Stating that 16 rice millers have been registered for Kharif paddy procurement in Bargarh district, the minister said his department is currently reviewing the issues of the rice millers. “If necessary, there will be another round of meeting with them,” he added.
Talking to media persons after a meeting with the managing director of Odisha State Civil Supply Corporation Ltd (OSCSCL) yesterday, chairman of All Odisha Rice Millers’ Association (AORMA), Santosh Agrawal, hoped that the concerned minister and department would convene another meeting to fulfil the justified demands of the Association.
“We are ready to run our mill. What we want to say is that if the state government is unable to pay money to us on various heads, it should work under the guidelines on the responsibilities of the rice millers. The responsibility of the millers is to return the rice to the government after milling the paddy. But the other works bestowed on us like transportation, mandi handling and supply of sacks for purchase of paddy are not the responsibilities of the rice millers. We demand that we will not take these extra responsibilities. Let the government pay us the money for the work we will do and assign the other works to some agencies or organisations,” AORMA general secretary Santosh Sonthalia said.
Asked about the matter, the minister said his department will have a meeting with the rice millers to discuss about their issues.
“I would seek cooperation from all to streamline the process for paddy procurement to ensure that the farmers, who are the major stake holders, will be entitled to get the minimum support price (MSP). Since the rice millers have a major role in this process, the procurement programme cannot be successful without them,” he pointed out.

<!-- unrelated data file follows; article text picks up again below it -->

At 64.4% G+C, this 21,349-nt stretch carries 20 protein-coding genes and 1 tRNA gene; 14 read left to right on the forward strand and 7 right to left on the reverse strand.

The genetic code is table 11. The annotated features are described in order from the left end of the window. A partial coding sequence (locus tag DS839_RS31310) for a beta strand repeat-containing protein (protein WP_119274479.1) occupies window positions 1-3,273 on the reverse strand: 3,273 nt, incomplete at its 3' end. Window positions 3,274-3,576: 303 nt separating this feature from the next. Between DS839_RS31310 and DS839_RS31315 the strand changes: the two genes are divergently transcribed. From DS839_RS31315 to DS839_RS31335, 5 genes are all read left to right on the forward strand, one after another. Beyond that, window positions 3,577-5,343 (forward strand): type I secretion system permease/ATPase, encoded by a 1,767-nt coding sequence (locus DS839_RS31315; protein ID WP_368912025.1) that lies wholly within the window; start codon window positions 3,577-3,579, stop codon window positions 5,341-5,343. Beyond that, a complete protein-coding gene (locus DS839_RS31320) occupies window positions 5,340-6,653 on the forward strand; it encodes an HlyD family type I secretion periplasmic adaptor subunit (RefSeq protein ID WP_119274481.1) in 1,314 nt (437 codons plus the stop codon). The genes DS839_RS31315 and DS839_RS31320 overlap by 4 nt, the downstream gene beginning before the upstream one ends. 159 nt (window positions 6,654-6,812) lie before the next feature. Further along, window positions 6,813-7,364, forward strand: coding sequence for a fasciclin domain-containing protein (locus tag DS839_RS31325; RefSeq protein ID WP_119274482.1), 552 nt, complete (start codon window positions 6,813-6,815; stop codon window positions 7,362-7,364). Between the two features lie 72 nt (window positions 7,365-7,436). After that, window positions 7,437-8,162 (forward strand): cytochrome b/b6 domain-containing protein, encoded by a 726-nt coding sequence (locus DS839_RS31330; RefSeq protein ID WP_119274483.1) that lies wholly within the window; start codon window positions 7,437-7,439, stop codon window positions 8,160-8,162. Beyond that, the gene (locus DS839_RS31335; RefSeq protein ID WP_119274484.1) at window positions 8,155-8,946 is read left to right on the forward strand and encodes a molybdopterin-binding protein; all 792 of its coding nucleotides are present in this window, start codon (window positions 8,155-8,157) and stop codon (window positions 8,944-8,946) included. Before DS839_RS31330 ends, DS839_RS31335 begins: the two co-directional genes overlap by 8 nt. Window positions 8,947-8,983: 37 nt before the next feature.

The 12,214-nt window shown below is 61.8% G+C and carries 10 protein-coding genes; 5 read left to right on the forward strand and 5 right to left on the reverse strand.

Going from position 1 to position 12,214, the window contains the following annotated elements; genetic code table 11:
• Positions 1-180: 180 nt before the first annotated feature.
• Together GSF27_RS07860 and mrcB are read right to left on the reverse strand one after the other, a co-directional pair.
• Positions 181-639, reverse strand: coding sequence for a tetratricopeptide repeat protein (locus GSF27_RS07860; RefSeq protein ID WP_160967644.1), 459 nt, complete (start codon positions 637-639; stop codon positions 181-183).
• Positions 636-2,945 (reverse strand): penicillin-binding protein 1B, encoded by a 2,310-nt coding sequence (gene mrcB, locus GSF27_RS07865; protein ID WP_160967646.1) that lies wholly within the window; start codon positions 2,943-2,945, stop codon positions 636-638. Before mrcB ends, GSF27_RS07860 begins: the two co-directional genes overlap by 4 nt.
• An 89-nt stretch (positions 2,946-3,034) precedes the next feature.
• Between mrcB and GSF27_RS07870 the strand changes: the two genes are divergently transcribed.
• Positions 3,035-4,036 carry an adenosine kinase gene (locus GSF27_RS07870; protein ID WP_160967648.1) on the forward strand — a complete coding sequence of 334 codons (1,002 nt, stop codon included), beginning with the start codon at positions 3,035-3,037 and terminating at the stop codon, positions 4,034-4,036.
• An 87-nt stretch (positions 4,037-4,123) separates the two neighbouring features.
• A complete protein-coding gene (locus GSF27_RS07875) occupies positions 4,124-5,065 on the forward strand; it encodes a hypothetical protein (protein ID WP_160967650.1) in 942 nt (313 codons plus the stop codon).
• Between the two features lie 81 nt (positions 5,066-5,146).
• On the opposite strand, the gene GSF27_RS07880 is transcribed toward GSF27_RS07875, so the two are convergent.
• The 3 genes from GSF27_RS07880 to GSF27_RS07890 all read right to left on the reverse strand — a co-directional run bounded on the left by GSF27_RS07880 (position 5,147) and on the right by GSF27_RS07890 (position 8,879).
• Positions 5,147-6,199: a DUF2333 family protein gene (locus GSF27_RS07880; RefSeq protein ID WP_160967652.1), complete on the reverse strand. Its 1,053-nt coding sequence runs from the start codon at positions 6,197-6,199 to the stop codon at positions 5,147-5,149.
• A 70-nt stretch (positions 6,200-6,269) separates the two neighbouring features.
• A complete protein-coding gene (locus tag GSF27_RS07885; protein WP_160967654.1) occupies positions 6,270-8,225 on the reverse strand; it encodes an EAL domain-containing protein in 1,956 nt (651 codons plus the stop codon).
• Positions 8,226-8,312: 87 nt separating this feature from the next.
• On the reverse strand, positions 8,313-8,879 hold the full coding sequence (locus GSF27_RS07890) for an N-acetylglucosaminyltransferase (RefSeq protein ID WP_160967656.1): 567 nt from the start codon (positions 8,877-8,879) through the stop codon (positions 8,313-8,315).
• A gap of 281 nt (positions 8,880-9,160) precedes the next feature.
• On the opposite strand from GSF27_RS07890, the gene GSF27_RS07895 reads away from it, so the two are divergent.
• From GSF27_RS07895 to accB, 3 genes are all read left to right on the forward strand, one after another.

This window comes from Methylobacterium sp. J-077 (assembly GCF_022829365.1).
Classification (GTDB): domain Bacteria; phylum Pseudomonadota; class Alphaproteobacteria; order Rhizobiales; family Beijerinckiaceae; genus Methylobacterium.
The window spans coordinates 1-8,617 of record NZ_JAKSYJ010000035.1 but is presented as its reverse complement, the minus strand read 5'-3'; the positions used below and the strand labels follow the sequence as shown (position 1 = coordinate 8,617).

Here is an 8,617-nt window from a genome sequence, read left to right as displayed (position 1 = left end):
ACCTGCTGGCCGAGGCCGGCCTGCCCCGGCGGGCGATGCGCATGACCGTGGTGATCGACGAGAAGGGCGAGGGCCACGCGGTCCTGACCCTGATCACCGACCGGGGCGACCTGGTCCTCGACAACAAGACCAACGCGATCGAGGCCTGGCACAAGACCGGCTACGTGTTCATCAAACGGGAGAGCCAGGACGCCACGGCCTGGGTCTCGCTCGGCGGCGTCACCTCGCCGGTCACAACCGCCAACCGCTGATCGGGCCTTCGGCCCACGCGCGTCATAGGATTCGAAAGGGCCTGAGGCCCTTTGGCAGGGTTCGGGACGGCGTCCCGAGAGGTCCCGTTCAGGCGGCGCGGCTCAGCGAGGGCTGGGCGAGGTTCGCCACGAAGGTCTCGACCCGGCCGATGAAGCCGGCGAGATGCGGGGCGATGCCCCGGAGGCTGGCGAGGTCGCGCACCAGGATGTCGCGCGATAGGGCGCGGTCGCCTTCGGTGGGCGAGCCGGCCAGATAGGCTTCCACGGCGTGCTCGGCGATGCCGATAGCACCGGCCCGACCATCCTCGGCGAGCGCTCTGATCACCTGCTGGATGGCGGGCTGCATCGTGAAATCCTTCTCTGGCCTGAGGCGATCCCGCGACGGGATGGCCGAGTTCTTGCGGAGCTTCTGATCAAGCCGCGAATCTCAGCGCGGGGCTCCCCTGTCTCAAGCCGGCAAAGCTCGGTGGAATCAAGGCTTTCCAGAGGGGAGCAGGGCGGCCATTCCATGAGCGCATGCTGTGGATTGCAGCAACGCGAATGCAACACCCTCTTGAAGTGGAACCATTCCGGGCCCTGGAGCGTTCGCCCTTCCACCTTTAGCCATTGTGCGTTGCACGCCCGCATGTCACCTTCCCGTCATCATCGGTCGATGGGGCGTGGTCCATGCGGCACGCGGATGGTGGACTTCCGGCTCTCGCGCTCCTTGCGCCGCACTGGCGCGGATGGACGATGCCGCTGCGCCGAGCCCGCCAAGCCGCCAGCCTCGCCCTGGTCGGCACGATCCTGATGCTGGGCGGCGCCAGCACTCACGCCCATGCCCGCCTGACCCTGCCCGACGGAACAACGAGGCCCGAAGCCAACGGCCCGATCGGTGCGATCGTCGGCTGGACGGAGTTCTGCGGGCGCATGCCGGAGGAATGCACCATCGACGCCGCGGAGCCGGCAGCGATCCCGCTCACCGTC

odishatv.in/odisha/body-slider/kharif-paddy-procurement-to-begin-from-nov-15-miniter-176029/



PACC sets up panels to probe 515 rice-scheme cases


By The Nation

The Public Sector Anti-Corruption Commission (PACC) has appointed sub-committees to investigate 515 cases, out of nearly 1,000, in relation to alleged irregularities stemming from the previous government’s rice pledging scheme.

PACC secretary general Prayong Priyachit said Saturday he remained confident the investigation of all cases would be completed within six months.
Prayong said he would head a meeting next week of all investigators to give instructions on how the inspection should be carried out. The PACC was also considering doing a guidebook on how to investigate cases tied to mortgages of agricultural products for officials who have to examine and collecting evidence, he said.
The 986 cases the PACC is probing for malfeasance relate to state officials who worked on the rice-pledging scheme. They were said to be liable for 80 per cent of state funds lost under the scheme. The other 20 per cent of losses were blamed on former prime minister Yingluck Shinawatra.
http://webcache.googleusercontent.com/search?q=cache:dYeT5UfWfb4J:www.nationmultimedia.com/news/breakingnews/30299849+&cd=1&hl=en&ct=clnk&gl=pk




MRF allows 3 months of rice exports


Submitted by Eleven on Sun, 11/13/2016 - 15:58
Writer: Nilar

The Myanmar Rice Federation says it will export 300,000 tonnes of rice from now until January, in cooperation with its members. The move would encourage domestic rice demand, stimulate the market and bring great benefits to everyone in the supply chain, it said. 
The country would earn around US$90 million from 300,000 tonnes of rice, the trade body said.